Aritificial Intelligence Ethics: Too Many Paperclips

Post March 4, 2018 4:48 pm

Ethical AI. This has begun to become a buzzword in computer science circles. Big names in technology are throwing their weight behind the idea. There are a number of new research projects devoted to it, including a portion of MIT’s new IQ initiative. It even got a mention by former president Barack Obama.  But it isn’t clear what ethics for AI would look like. Nick Bostrom, in Superintelligence, presents one of the standard versions of this issue:  the paperclip-producing AI told to optimize paperclip production, that goes on to kill humanity in the service of producing as many paperclips as possible. Whether this situation is a likely one is beside the point here. It is enough that it seems sufficiently of concern to warrant preemption. It is a vision that tracks with certain common assumptions about what hard AI would be like, because it is itself a story straight out of dystopian science fiction. And it preserves understandings of technologies today. We expect machines to be good optimizers, we don’t expect them to be naturally masterful ethicists; we expect them to disregard life, not to be deeply caring, or avowedly nonviolent. In some way this makes sense, if one tries to put oneself the ontological perspective of the machine in the thought experiment. What does a paperclip factory know of life and love and guilt and death? There may well be a way to program hard-AI with ethics, but this is a tremendously difficult research problem–and Asimov’s three laws were developed precisely as a narrative device to produce examples of how such a system would continue to break down in practice. Until we figure this out, perhaps we are quite lucky to have an invisible hand, rather than a paperclip AI, orchestrating the world’s economy.

Also luckily, many recognize as Kate Crawford wrote in 2016 that the risks of AI are already here. We don’t need to wait for the genocidal paperclip AI to find our loans denied, our communities targeted, our job applications ignored, based on machine learning and basic artificial intelligence. To reverse the application of a famous phrase: the future is already here, it just isn’t evenly distributed; and its costs disproportionately affect those with the least power and influence. AI’s ethics problem is not one for the future; it is not primarily one of hard-AIs and superintelligent paperclip producers. It is much more of a garden variety problem, techniques already in use that stand to restructure the way we live today. It is not clear that these research efforts in ethical AI have anything to say on this front. This is not the same problem. It is not about building ethical rules into autonomous software as much as it is about building software ethically. Humans are still deeply involved here, in configuring, using, and responding to these systems. The ethics of which we are in great need look less like Asimov’s laws–which require a greater level of comprehension of the world to even operationalize, and therefore are quite rightly ignored by researchers seeking to produce working ethics rulesets–and more like structural attention to bias, as exemplified by e.g. nondiscriminatory hiring practices. We are less in need of programmed ethical rule than human law or procedure. AI needs ethics. But the ethics it needs look very little like the nerdy, sci-fi ethics that get many technical people excited about fundamentally new research. This is the province of quotidian, “low-tech” human solutions:  law, accountability, care work. And these are the very kinds of knowledge that are least legible to logic-based perspectives that appeal to technical laborers, as demonstrated by Diana Forsythe, Alison Adam, and other feminist scholars of AI in the 1990s.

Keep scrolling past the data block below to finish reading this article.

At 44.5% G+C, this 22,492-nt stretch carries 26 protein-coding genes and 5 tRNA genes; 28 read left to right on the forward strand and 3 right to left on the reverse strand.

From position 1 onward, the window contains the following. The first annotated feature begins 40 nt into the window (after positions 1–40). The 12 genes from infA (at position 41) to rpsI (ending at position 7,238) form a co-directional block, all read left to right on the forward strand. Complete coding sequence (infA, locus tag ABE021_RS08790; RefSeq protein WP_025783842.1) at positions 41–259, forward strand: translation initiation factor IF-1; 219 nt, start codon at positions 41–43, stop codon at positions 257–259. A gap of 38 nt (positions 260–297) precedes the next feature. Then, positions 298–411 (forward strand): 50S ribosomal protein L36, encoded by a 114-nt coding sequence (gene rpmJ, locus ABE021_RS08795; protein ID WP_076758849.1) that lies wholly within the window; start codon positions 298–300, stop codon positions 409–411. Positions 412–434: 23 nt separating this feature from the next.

But, you might say, are we not on the verge of producing some autonomous systems that need their own, independent ethical rules, since they will not be subject to human control at all times? I’m working on a paper about this, so look for more in the coming year. (This post itself was just now resurrected from many months in purgatory as a draft due to general exams–I will post here as I rescue other work from the same fate.)

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